Opera Holland Park – Fedora

Fedora – Opera in three acts [Libretto by Arturo Colautti, after the play by Victorien Sardou]

Fedora – Yvonne Kenny
Loris Ipanov – Aldo Di Toro
De Sirieux – Stephen Gadd
Olga – Natasha Marsh
Desire / Barone Rouve – Andrew Freidhoff
Gretch – Malcolm Rivers
Cirillo – Grant Doyle
Boroff – Nicholas Butterfield
Lorek – Jean Claude Ohms
Dimitri – Catrin Johnsson
Nicolo – Lynton Black
Sergio – Adam Green
Lazinski – Marco Fatichenti

Opera Holland Park Chorus

City of London Sinfonia
Brad Cohen

John Lloyd Davies – Director
Bob Bailey – Designer
Mike Gunning – Lighting

Reviewed by: Paul Hutchinson

Reviewed: 6 June, 2006
Venue: Opera Holland Park, London

Giordano’s “Fedora” (first performed in 1898) has taken its time getting a showing at Holland Park. It’s true that it doesn’t have those ingredients we expect in Italian verismo opera – arias, choruses, etc. – to make one stand up and cheer. But, better late than never.

“Fedora” has just one main aria for the tenor and nothing for the heroine. Still, it can boast a wonderful sequence in Act Two where Fedora grills Loris about his past, to the sound of a Chopinesque piano solo – very subtle.

The eponymous heroine was sung by none other than the outstanding Australian diva, Yvonne Kenny. From her (unexpected) entrance in the first act, to her final breath in the arms of her lover Loris in Act Three, one was never in doubt, even for a second, that here is a true artiste – good characterisation, movement, and a truly fine voice. One could cavil at a few cut-glass vowels in her intonation, but that might be thought as Beckmesserish!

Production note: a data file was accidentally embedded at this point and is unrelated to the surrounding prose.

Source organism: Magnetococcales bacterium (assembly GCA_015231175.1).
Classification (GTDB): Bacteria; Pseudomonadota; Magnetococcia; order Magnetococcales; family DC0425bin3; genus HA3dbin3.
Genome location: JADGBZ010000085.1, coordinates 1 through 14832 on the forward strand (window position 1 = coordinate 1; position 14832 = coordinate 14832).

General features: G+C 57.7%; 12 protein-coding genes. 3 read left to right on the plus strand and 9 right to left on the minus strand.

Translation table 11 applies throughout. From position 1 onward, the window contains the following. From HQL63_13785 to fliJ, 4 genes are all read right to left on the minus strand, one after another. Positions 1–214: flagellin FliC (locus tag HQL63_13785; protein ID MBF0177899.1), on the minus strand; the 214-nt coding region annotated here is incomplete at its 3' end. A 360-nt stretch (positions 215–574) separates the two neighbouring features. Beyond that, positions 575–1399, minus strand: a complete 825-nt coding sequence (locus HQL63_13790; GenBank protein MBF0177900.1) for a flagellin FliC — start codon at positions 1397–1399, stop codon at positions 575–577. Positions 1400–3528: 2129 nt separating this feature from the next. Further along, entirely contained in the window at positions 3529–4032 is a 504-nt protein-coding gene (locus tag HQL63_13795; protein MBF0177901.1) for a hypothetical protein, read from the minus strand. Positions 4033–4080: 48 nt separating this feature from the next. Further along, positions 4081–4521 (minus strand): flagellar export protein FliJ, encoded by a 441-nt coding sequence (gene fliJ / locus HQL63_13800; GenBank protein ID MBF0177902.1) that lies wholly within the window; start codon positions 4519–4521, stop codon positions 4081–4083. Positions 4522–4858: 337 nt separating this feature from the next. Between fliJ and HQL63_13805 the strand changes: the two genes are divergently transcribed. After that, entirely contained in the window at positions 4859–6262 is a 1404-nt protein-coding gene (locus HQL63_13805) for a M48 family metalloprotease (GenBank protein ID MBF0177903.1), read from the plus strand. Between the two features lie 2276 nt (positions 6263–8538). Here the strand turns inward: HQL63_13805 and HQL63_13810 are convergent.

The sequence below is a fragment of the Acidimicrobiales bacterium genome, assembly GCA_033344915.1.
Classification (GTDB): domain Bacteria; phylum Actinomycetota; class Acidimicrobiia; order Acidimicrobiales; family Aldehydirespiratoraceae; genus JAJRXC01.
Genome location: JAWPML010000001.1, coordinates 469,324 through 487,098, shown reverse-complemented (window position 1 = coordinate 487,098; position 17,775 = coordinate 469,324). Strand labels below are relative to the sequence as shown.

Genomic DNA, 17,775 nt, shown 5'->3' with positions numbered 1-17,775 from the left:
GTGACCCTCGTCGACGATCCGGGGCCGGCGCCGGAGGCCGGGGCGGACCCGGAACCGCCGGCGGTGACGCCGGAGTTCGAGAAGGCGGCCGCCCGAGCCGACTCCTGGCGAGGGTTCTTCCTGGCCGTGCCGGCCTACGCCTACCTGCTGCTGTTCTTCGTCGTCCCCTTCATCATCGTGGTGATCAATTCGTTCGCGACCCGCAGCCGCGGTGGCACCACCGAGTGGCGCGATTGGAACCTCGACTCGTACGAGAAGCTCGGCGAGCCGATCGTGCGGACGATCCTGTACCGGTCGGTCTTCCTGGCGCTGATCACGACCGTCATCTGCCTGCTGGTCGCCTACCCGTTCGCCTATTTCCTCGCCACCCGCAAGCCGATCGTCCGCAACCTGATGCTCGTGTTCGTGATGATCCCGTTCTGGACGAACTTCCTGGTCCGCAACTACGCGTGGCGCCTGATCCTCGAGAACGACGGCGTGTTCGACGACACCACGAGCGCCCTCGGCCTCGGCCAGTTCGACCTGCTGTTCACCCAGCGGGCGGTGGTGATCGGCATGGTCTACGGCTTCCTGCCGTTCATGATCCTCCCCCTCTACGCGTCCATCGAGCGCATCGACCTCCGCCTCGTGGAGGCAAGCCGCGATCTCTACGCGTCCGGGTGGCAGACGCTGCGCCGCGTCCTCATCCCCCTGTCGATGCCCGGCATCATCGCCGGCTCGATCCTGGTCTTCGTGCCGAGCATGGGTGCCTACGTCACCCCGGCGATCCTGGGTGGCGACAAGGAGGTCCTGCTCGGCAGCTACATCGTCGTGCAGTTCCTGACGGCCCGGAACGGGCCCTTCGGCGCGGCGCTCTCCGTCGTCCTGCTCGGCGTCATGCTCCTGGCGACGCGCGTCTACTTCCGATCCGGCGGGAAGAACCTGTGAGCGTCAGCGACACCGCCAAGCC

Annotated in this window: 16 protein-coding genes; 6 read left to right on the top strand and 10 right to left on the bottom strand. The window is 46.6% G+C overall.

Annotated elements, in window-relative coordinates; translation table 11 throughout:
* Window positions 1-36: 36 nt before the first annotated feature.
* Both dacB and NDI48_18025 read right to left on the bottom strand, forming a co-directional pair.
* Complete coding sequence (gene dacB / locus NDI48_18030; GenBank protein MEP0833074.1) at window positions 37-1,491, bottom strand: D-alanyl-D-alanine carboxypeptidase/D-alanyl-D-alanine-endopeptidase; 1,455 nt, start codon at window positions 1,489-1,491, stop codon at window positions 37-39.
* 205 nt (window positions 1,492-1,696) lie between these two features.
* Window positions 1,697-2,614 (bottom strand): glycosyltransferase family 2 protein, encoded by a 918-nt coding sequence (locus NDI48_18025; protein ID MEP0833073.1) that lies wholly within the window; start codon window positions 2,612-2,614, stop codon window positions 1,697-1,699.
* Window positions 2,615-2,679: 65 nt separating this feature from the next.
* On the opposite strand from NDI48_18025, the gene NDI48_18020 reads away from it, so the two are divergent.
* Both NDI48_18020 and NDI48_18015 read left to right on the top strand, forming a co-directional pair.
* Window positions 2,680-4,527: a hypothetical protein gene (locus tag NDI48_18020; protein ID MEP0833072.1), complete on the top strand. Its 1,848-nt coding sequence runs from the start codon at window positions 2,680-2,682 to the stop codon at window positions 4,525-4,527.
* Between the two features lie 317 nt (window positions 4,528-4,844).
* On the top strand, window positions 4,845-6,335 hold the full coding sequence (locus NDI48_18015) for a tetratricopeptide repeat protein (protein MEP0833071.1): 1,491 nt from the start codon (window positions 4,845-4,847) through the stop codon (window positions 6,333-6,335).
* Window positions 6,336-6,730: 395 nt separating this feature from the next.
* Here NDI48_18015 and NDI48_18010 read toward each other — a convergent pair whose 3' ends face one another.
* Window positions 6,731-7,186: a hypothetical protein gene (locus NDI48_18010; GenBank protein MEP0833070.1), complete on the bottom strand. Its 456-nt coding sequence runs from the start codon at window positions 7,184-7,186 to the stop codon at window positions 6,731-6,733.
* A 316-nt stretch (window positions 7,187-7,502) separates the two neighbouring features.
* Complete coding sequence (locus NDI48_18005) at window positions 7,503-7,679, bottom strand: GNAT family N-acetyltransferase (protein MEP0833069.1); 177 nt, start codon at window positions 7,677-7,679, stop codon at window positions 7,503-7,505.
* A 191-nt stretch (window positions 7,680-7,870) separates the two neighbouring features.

Tenor Aldo Di Toro, another singer hailing from the antipodes, is likewise new to Holland Park and equally welcome. He sang well, making his solo in Act One, “Amor ti vieta”, a point of departure for the rest of the evening. In Act Three, his alarm at Fedora’s gradual revelations of her complicity was as restrained as it was sudden.

Other accolades go to Stephen Gadd’s Di Serieux, which was especially well-matched with Natsha Marsh’s fun-loving Princess Olga – who was for her part excellent in her Act Two solo.

The minimalist sets are questionable, but Brad Cohen, fully au fait with Giordano’s score, guided the City of London Sinfonia with consummate ease.

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